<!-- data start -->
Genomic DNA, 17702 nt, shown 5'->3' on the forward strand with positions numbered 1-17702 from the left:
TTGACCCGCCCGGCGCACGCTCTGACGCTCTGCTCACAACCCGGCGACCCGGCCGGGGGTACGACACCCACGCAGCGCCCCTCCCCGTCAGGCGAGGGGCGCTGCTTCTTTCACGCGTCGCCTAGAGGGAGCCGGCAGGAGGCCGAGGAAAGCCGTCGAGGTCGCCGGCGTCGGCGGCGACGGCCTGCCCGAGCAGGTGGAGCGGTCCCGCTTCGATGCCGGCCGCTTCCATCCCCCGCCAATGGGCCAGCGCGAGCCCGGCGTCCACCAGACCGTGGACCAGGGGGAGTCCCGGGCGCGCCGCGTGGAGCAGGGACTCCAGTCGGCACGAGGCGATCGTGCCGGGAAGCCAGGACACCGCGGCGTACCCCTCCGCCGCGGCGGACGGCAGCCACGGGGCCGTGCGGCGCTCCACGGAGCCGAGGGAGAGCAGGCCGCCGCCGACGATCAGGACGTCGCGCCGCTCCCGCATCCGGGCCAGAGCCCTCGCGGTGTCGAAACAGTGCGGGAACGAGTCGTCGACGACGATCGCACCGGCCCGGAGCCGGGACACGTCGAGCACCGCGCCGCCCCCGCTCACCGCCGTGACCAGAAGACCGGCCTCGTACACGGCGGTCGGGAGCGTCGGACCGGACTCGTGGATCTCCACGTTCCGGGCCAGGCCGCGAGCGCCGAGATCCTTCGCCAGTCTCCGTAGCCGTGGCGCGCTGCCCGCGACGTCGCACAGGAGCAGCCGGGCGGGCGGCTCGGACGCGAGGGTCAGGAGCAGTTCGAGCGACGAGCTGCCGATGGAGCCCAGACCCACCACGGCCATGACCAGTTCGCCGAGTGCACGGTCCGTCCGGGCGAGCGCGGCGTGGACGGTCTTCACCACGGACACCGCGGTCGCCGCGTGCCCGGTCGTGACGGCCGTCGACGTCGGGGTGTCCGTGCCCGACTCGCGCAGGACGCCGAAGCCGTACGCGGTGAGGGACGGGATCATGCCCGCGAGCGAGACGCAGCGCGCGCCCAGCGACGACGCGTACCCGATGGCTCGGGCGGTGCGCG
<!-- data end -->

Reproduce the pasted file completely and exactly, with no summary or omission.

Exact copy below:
Genomic DNA, 17702 nt, shown 5'->3' on the forward strand with positions numbered 1-17702 from the left:
TTGACCCGCCCGGCGCACGCTCTGACGCTCTGCTCACAACCCGGCGACCCGGCCGGGGGTACGACACCCACGCAGCGCCCCTCCCCGTCAGGCGAGGGGCGCTGCTTCTTTCACGCGTCGCCTAGAGGGAGCCGGCAGGAGGCCGAGGAAAGCCGTCGAGGTCGCCGGCGTCGGCGGCGACGGCCTGCCCGAGCAGGTGGAGCGGTCCCGCTTCGATGCCGGCCGCTTCCATCCCCCGCCAATGGGCCAGCGCGAGCCCGGCGTCCACCAGACCGTGGACCAGGGGGAGTCCCGGGCGCGCCGCGTGGAGCAGGGACTCCAGTCGGCACGAGGCGATCGTGCCGGGAAGCCAGGACACCGCGGCGTACCCCTCCGCCGCGGCGGACGGCAGCCACGGGGCCGTGCGGCGCTCCACGGAGCCGAGGGAGAGCAGGCCGCCGCCGACGATCAGGACGTCGCGCCGCTCCCGCATCCGGGCCAGAGCCCTCGCGGTGTCGAAACAGTGCGGGAACGAGTCGTCGACGACGATCGCACCGGCCCGGAGCCGGGACACGTCGAGCACCGCGCCGCCCCCGCTCACCGCCGTGACCAGAAGACCGGCCTCGTACACGGCGGTCGGGAGCGTCGGACCGGACTCGTGGATCTCCACGTTCCGGGCCAGGCCGCGAGCGCCGAGATCCTTCGCCAGTCTCCGTAGCCGTGGCGCGCTGCCCGCGACGTCGCACAGGAGCAGCCGGGCGGGCGGCTCGGACGCGAGGGTCAGGAGCAGTTCGAGCGACGAGCTGCCGATGGAGCCCAGACCCACCACGGCCATGACCAGTTCGCCGAGTGCACGGTCCGTCCGGGCGAGCGCGGCGTGGACGGTCTTCACCACGGACACCGCGGTCGCCGCGTGCCCGGTCGTGACGGCCGTCGACGTCGGGGTGTCCGTGCCCGACTCGCGCAGGACGCCGAAGCCGTACGCGGTGAGGGACGGGATCATGCCCGCGAGCGAGACGCAGCGCGCGCCCAGCGACGACGCGTACCCGATGGCTCGGGCGGTGCGCG